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Immigration Measure ‘Remains to be Seen’ in Budget Bill

Plus: Biden terminates two border wall construction contracts, what two Trump-era policies did to immigrants

This summary was featured in Documented’s Early Arrival newsletter. You can subscribe to receive it in your inbox three times per week here.

President Joe Biden said he was determined to create a pathway to U.S. citizenship for immigrants participating in the Deferred Action for Childhood Arrivals program. Still, he said it “remains to be seen” if that will be included in his party’s $3.5 trillion budget reconciliation bill. Some Senate Democrats have aimed to provide legal status to immigrants with the budget measure, but haven’t released any details. Party leaders did inform other members that the budget measure would likely include opportunities for legislation on climate measures, social spending and a child tax credit, but it’s unclear if the Senate parliamentarian will allow immigration legislation into the bill. Reuters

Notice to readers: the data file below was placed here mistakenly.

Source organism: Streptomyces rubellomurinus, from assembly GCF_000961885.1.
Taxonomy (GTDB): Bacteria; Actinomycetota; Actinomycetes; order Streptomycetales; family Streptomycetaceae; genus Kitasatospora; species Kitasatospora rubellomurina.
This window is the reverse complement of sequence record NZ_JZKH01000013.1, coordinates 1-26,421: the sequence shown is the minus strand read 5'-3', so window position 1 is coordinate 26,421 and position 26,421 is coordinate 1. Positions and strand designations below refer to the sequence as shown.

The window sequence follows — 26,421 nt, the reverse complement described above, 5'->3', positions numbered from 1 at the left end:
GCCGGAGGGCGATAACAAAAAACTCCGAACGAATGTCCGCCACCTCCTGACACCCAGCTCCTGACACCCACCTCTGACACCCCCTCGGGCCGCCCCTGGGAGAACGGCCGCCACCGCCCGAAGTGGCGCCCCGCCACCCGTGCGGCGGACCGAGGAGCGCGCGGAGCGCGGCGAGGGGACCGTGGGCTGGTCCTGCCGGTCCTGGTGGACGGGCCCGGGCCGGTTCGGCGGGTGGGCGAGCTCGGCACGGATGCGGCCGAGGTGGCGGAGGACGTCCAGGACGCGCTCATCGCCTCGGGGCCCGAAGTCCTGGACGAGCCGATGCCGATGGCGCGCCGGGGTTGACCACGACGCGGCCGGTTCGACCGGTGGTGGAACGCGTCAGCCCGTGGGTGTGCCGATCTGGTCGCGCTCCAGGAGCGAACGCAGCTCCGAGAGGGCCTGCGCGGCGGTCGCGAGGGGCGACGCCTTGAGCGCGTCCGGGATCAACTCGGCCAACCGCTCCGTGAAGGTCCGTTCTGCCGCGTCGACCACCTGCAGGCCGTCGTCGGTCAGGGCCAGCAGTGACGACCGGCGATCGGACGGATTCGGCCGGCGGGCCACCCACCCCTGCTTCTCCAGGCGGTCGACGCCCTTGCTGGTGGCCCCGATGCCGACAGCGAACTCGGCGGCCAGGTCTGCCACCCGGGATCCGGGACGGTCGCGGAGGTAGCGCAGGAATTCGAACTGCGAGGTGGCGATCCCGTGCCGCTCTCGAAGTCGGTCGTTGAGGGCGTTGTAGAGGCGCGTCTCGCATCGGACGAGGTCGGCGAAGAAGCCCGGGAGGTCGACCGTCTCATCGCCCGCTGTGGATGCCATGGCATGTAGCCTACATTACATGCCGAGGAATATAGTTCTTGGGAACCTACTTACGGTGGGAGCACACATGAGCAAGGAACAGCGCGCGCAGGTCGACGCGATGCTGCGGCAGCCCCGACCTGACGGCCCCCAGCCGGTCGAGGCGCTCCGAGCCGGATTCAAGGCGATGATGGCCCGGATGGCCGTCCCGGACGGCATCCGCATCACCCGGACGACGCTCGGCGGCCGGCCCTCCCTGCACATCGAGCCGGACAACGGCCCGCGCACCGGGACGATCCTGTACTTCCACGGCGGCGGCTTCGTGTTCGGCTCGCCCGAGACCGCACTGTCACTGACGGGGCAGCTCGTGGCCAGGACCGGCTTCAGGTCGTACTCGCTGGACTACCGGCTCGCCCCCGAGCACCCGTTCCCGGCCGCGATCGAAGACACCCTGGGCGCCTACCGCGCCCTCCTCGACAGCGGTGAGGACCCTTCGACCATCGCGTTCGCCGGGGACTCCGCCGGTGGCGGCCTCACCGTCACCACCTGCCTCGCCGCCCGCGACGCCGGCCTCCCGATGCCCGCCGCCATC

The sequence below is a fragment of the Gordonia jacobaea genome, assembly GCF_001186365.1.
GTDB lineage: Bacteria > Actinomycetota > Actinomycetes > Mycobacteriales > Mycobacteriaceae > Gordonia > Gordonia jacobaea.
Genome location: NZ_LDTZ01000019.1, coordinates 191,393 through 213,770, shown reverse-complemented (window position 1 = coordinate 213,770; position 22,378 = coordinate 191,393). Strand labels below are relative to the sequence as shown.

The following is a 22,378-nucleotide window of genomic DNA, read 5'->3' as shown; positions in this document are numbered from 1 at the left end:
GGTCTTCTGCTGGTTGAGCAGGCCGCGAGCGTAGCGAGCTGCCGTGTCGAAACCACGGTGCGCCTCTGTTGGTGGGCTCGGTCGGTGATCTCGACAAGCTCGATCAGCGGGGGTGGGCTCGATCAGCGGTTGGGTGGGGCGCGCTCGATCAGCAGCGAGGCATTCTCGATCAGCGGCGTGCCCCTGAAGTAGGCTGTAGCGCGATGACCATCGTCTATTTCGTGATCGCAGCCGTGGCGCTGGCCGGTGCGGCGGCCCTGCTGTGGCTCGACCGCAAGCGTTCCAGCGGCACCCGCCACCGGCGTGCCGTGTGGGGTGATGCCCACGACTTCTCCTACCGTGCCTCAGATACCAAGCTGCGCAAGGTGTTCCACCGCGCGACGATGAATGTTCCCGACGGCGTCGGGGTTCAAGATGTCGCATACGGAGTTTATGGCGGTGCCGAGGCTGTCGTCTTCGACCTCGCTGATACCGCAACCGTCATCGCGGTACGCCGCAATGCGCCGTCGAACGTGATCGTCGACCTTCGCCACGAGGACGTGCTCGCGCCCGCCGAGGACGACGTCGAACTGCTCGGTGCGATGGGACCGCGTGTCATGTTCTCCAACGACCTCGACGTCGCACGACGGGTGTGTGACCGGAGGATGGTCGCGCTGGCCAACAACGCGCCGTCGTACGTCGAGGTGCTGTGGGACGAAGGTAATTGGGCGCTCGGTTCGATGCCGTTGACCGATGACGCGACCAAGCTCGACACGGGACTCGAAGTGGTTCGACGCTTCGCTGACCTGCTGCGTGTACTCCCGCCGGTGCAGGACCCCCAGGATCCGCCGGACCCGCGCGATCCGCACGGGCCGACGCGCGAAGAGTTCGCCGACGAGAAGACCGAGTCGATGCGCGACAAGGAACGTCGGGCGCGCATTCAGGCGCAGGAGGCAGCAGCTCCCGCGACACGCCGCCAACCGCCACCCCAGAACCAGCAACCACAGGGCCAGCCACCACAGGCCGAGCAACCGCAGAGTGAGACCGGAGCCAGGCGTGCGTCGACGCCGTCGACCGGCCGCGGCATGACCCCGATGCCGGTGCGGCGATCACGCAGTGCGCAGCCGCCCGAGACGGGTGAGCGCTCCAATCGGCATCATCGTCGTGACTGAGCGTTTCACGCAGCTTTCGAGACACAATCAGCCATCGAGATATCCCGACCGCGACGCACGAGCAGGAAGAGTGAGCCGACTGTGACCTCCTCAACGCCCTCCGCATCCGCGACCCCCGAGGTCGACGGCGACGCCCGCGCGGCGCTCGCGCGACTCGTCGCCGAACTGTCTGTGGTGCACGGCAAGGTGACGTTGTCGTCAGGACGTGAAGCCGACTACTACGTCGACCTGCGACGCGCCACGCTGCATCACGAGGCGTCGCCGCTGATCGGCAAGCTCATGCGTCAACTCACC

Two Border Wall Contracts Terminated

The Department of Homeland Security announced that Customs and Border Protection is ending two border wall construction contracts in Texas’ Laredo sector. Biden ordered a pause on border wall construction when he first entered office. The two contracts for the Laredo sector cover about 31 miles of the southern border. The White House Office of Management and Budget said last month it projected it would return more than $2 billion to military projects whose funding was redirected to wall construction. The U.S. Army Corps of Engineers is in the process of terminating 20 wall contracts. CNN 

What Trump-Era Policies Did to Migrants

In its latest podcast episode, Latino USA dives into two Trump-era policies, the Migrant Protection Protocols and Title 42, to see what roles they play under Biden after six months in office. MPP was put in place in January 2019 and forced tens of thousands of asylum-seeking migrants to wait in Mexico for their cases at U.S. immigration courts. Biden criticized the policy in October and terminated it in June. He has since slowly allowed migrants waiting in Mexico to enter the U.S. Meanwhile Title 42, which began at the start of the pandemic, has expelled all migrants, including those seeking asylum, and still remains active. Latino USA

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